Australia Tibet Council

Enabling everyone in Australia to be part of change in Tibet

Tibet Advocacy Project

Australia can play a constructive role in the resolution of the Tibet-China conflict. ATC is committed to making Tibet an important part of a deepening Australia-China relationship and in leveraging Australia’s growing importance as the global power shifts from the west to the east.

Our strength in building political support comes from our movement of 20,000-strong Australians.

Translating our strong public support into real political action for Tibet is a key goal at ATC.

Tibet in the Australian parliament

parliament1We work closely with the Australian All-Party Parliamentary Group for Tibet in Canberra, a cross-party group of members from both houses of the Parliament. They keep the Tibet issue on the parliamentary agenda through motions and statements and raise the issue with the government through questions to the Department of Foreign Affairs and Trade and meetings with the foreign minister. Members also participate in meetings with visiting Tibetan leaders including the Dalai Lama in the Parliament, take part in parliamentary delegations to Dharamsala and speak at rallies and public forums across the country.

Tibet Advocacy Day

TAP1The Tibet Advocacy Day is our annual lobbying initiative for Tibet in the Parliament. Members of Australia’s Tibetan community visit Parliament House every March, brief parliamentarians on the latest situation in Tibet and call for stronger political support.

2017, the sixth Tibet Advocacy Day in Australia, will see our largest delegation ever, with 14 delegates and four mentors.  They will discuss China’s intensifying crackdown on the Tibetans’ freedom of religion and push for a visit to Tibet by Australian parliamentarians.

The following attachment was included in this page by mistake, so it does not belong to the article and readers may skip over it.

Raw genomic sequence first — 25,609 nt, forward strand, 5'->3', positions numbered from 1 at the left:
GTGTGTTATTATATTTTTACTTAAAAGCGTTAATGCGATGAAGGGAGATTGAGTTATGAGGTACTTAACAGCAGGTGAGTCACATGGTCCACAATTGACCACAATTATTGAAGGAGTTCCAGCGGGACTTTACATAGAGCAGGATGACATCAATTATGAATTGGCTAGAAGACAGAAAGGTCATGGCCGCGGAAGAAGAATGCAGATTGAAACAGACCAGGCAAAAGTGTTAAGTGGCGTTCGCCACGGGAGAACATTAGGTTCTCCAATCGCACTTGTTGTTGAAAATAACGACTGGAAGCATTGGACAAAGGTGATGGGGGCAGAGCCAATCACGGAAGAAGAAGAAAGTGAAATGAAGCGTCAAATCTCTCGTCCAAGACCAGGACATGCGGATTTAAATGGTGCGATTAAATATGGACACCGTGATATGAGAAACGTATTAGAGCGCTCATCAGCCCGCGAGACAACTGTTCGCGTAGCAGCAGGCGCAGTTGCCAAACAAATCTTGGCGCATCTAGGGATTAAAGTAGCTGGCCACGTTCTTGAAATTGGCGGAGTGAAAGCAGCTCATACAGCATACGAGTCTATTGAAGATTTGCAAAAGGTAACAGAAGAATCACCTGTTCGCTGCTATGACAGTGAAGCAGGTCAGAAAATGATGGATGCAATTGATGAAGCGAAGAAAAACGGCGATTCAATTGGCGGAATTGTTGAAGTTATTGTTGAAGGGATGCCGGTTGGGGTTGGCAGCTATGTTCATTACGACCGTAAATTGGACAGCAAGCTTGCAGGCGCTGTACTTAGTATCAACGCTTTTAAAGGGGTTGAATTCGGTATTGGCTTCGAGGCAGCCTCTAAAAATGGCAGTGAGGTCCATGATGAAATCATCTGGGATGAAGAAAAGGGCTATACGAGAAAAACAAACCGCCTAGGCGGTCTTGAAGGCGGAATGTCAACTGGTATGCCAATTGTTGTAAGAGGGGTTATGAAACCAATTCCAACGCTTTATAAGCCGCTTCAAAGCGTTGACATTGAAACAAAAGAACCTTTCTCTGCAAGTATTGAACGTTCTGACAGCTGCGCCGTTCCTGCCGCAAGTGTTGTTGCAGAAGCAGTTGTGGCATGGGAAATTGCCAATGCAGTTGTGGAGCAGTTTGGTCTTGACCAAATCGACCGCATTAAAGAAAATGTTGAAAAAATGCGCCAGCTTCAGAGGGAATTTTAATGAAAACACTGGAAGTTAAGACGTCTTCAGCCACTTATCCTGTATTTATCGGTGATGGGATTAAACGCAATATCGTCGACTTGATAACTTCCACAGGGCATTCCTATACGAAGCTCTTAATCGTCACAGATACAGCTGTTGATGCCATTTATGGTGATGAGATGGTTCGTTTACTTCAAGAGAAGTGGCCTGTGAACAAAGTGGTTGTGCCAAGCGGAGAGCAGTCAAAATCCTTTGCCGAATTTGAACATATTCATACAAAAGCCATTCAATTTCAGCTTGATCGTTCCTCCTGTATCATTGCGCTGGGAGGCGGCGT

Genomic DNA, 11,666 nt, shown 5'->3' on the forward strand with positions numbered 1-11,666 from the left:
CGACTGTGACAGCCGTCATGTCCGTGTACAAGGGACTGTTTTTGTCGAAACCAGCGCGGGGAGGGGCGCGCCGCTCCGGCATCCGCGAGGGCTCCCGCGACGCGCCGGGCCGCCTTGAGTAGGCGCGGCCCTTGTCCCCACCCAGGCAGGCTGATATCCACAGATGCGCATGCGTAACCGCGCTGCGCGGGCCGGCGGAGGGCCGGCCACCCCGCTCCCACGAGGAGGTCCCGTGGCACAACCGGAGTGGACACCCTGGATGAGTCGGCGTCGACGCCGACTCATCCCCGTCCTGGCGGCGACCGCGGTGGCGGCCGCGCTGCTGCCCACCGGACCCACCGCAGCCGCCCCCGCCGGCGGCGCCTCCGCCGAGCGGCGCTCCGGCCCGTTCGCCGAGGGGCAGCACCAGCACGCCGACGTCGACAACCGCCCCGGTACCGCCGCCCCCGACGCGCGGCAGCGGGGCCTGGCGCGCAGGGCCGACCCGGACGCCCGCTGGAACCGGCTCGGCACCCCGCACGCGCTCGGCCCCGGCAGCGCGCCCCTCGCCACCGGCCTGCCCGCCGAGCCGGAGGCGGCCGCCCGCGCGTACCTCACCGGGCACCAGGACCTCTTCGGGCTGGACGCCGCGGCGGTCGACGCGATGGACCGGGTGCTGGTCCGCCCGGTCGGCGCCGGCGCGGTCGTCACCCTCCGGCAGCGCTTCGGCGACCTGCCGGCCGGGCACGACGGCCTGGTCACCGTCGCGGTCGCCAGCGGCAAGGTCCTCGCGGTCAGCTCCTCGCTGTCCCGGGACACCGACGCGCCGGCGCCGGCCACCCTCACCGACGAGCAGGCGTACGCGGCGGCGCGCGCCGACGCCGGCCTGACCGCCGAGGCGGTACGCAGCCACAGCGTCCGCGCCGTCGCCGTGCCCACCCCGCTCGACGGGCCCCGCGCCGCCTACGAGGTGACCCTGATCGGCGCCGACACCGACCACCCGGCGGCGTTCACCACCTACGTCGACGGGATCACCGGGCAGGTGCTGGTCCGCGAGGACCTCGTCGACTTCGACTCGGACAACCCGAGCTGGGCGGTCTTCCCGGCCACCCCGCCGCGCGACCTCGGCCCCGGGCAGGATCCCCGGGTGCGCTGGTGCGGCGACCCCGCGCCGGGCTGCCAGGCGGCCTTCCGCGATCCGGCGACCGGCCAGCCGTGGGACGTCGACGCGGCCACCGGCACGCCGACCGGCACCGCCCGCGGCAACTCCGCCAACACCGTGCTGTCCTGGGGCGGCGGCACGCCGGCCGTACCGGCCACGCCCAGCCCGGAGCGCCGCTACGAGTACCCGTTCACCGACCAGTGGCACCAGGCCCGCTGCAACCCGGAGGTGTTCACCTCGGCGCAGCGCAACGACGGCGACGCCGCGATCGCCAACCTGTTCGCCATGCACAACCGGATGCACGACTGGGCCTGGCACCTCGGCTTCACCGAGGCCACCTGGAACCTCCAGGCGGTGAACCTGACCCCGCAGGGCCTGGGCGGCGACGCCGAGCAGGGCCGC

Australian visits by Tibetan leaders

ktls tt sydAlong with Tibet Information Office, we work towards building political support for the Dalai Lama and the democratically elected Tibetan leadership in exile.

Australian politicians, media and the public gave a strong endorsement to Sikyong Dr Lobsang Sangay as he visited Australia in August 2012 for the first time since taking over Tibet's political leadership from the Dalai Lama.

Parliamentary delegations to Dharamsala 

delegation2012A parliamentary delegation to Dharamsala is an important step in Australia’s support for Tibet. We have been involved in organising two parliamentary delegations to the Tibetan exile capital in India, the most recent in July 2012.

After meeting with Tibetan political and community leaders, students, former political prisoners and artists in Dharamsala, politicians have invariably returned with a deeper appreciation of the Tibet issue. Back in Australia, they become strong voices for Tibet in the Parliament. 

lisa-singhSenator McEWEN (South Australia—Government Whip in the Senate): At the request of Senator (Lisa) Singh, I move:

That the Senate— (a) notes That the Universal Periodic Review (UPR) Working Group of the United Nations Human Rights Council will review the implementation of recommendations which emerged from the first UPR cycle of 14 states, as well as human rights developments since the first review of these states, in its seventeenth session commencing in October 2013;